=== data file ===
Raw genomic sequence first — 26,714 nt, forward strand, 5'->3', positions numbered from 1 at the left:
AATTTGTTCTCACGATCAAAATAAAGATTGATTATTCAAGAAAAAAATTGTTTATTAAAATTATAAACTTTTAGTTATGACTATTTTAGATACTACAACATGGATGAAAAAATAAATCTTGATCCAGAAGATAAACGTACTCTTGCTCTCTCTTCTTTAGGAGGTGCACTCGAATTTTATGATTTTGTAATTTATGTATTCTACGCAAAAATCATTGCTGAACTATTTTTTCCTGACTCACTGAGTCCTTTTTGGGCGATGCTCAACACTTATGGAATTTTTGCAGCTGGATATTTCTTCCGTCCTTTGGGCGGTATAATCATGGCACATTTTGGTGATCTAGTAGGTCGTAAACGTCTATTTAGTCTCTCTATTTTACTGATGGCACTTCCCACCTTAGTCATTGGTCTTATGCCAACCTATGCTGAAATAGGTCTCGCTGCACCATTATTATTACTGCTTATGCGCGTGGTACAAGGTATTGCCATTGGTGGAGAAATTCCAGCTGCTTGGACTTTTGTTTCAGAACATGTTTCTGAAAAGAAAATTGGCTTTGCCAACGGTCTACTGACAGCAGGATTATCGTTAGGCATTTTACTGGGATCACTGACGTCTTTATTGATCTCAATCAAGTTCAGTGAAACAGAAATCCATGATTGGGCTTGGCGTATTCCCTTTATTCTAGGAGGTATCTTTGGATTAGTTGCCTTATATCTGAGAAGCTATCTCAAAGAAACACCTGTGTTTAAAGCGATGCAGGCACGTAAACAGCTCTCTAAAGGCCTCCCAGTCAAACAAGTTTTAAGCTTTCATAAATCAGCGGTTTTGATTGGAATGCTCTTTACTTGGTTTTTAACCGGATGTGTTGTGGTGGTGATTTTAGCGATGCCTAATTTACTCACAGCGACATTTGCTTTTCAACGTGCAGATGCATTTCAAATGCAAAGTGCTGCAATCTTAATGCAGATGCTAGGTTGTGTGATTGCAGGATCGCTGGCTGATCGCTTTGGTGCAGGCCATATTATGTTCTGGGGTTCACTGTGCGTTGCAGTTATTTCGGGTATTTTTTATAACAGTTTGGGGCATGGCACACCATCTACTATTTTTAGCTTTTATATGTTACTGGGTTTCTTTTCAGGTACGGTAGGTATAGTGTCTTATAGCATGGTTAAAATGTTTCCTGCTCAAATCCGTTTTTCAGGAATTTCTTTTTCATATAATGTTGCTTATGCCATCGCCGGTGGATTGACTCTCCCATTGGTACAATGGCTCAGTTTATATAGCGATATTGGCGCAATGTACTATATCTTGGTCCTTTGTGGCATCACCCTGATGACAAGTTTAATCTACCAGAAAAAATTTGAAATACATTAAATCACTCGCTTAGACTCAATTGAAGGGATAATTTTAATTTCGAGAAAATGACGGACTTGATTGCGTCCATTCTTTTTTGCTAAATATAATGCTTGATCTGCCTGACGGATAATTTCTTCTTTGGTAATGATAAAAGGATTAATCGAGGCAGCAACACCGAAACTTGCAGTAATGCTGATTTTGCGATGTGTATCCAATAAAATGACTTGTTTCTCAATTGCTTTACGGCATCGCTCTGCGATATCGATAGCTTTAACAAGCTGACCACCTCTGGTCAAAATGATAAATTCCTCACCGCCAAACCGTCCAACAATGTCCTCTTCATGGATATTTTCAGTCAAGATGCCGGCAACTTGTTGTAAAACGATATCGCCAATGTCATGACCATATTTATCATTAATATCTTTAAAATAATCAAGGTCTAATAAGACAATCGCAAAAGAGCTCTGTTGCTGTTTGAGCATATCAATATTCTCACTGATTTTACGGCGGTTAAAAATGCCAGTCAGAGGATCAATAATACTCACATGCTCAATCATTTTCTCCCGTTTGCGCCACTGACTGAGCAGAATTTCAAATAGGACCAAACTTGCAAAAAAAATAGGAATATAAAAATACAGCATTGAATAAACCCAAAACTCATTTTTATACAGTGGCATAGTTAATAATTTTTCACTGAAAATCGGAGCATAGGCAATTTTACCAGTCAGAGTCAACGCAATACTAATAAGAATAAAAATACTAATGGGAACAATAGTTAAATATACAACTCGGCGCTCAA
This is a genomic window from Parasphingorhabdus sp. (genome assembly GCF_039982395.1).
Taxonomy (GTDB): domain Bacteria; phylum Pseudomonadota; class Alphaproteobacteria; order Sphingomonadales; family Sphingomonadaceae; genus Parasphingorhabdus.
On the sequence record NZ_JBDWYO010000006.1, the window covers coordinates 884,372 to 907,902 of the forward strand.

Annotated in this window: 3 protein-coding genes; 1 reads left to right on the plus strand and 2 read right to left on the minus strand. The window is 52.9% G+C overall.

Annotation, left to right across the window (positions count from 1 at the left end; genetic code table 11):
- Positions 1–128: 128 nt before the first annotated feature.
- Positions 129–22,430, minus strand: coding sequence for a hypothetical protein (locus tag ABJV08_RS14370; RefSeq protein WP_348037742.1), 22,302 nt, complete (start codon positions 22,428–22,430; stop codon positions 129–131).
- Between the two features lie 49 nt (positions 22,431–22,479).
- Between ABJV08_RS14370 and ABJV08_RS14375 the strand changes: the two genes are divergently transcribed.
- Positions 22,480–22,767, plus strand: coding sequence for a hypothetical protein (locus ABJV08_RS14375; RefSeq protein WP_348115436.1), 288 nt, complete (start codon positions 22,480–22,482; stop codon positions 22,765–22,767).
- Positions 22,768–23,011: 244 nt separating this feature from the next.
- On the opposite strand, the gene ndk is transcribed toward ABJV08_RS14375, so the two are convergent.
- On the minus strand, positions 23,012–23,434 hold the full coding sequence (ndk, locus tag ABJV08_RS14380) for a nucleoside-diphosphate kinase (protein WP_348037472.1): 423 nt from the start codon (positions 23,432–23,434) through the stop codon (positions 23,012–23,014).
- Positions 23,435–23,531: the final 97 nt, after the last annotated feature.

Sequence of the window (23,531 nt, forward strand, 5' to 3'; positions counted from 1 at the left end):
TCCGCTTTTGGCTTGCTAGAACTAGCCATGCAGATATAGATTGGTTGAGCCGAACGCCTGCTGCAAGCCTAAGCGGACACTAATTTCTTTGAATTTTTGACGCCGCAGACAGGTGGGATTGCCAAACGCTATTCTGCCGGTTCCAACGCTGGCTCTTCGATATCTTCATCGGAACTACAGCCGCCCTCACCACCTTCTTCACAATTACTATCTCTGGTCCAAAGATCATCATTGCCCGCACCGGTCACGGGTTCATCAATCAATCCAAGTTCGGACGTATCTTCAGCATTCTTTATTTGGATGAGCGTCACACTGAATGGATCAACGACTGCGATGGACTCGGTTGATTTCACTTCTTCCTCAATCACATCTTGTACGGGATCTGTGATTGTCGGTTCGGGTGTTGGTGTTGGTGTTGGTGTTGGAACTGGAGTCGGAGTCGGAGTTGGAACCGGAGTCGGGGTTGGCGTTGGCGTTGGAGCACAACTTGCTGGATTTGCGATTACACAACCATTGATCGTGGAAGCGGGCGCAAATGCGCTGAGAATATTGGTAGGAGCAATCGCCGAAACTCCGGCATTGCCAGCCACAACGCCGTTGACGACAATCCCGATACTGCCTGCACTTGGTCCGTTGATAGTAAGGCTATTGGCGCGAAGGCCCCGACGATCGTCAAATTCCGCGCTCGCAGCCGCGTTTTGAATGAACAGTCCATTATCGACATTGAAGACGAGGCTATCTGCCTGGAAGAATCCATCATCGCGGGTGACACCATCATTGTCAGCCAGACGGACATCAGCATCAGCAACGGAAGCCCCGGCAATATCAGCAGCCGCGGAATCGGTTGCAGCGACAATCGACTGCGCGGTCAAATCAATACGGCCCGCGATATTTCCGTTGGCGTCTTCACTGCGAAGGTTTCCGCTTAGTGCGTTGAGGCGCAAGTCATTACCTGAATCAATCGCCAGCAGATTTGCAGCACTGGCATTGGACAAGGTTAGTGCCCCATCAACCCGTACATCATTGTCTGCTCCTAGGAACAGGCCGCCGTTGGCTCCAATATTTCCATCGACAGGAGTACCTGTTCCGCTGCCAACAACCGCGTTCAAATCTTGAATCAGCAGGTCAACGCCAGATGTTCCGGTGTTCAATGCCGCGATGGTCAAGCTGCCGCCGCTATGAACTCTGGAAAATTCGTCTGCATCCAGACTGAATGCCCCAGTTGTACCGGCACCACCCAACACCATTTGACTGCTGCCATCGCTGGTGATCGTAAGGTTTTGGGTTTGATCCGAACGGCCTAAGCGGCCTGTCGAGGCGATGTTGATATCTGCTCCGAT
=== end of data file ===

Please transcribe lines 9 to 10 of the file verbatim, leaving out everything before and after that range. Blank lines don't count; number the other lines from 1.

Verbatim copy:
- Positions 129–22,430, minus strand: coding sequence for a hypothetical protein (locus tag ABJV08_RS14370; RefSeq protein WP_348037742.1), 22,302 nt, complete (start codon positions 22,428–22,430; stop codon positions 129–131).
- Between the two features lie 49 nt (positions 22,431–22,479).